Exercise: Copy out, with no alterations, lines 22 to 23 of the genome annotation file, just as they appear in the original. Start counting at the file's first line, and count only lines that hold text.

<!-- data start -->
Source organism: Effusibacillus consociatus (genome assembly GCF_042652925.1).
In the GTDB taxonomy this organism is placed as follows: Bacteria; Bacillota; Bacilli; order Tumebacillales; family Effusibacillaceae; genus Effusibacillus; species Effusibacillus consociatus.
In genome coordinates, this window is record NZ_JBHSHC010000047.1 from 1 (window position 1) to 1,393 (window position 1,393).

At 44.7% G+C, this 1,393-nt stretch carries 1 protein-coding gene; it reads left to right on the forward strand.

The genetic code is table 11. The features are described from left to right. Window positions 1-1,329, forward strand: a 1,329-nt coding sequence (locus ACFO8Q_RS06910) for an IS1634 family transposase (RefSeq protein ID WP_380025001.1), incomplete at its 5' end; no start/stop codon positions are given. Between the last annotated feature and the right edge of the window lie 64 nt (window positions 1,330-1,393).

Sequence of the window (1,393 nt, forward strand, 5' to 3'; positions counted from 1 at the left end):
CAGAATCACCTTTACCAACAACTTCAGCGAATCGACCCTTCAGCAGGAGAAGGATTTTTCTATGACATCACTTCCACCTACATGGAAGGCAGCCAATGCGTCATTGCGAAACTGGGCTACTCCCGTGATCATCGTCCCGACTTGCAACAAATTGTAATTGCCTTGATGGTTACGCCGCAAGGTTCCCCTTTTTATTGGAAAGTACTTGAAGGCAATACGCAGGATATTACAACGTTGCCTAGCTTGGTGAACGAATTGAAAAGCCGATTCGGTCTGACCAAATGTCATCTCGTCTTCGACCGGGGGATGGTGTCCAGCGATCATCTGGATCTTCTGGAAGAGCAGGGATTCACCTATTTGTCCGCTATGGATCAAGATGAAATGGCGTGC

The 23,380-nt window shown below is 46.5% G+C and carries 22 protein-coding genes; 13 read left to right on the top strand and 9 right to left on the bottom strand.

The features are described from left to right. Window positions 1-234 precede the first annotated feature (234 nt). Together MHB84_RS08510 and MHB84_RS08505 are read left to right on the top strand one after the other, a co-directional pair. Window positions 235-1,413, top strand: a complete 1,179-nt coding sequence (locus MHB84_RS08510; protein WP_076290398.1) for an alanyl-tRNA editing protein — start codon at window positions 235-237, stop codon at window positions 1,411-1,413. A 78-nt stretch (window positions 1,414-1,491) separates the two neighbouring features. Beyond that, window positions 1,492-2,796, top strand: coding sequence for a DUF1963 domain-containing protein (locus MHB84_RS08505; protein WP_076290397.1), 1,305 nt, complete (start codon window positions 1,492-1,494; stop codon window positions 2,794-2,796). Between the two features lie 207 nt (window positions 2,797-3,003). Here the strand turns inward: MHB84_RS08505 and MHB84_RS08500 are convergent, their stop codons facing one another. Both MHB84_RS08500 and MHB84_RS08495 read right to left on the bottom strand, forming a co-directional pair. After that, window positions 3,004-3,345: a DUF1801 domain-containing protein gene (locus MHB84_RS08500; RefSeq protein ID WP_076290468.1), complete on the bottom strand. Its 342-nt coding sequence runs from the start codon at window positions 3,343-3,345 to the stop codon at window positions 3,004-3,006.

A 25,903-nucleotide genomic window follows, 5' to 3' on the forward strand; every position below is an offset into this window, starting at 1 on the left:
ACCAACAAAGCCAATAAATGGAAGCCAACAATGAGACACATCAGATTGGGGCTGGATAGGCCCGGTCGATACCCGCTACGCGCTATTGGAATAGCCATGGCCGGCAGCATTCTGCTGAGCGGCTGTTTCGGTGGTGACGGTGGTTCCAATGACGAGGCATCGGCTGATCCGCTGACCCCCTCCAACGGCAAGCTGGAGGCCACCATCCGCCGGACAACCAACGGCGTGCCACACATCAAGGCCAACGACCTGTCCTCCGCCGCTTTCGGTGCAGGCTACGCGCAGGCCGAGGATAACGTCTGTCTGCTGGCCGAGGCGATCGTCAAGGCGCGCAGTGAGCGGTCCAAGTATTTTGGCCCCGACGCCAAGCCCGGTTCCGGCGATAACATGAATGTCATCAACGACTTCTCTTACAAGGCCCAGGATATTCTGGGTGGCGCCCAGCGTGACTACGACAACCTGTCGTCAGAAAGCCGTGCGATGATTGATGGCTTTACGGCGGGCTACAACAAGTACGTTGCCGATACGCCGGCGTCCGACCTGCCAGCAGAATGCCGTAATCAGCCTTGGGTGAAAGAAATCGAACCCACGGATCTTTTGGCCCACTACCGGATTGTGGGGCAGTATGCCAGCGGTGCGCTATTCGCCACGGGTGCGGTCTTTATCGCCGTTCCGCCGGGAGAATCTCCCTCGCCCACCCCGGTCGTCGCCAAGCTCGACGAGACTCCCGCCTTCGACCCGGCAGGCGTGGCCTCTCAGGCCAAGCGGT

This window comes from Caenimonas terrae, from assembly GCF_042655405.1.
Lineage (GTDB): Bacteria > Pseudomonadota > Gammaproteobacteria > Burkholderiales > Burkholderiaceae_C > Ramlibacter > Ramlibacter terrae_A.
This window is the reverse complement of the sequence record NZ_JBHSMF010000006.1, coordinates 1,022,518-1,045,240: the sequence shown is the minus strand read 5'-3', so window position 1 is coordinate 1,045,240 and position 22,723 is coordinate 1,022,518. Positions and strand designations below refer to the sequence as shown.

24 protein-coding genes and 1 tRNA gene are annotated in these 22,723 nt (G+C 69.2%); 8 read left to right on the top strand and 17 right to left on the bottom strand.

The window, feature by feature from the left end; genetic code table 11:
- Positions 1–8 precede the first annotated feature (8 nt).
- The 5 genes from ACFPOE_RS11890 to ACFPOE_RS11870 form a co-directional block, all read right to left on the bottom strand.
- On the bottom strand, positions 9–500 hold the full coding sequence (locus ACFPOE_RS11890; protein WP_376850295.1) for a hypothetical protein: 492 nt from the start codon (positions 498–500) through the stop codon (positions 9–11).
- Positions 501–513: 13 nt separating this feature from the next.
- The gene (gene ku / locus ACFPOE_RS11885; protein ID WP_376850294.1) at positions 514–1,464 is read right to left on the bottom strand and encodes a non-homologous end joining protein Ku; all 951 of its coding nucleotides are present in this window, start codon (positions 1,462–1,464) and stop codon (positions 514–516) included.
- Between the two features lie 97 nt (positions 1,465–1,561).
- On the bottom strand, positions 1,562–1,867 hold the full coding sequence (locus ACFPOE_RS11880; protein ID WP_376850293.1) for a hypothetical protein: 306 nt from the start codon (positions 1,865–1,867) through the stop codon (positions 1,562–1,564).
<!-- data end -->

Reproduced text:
- Between the two features lie 97 nt (positions 1,465–1,561).
- On the bottom strand, positions 1,562–1,867 hold the full coding sequence (locus ACFPOE_RS11880; protein ID WP_376850293.1) for a hypothetical protein: 306 nt from the start codon (positions 1,865–1,867) through the stop codon (positions 1,562–1,564).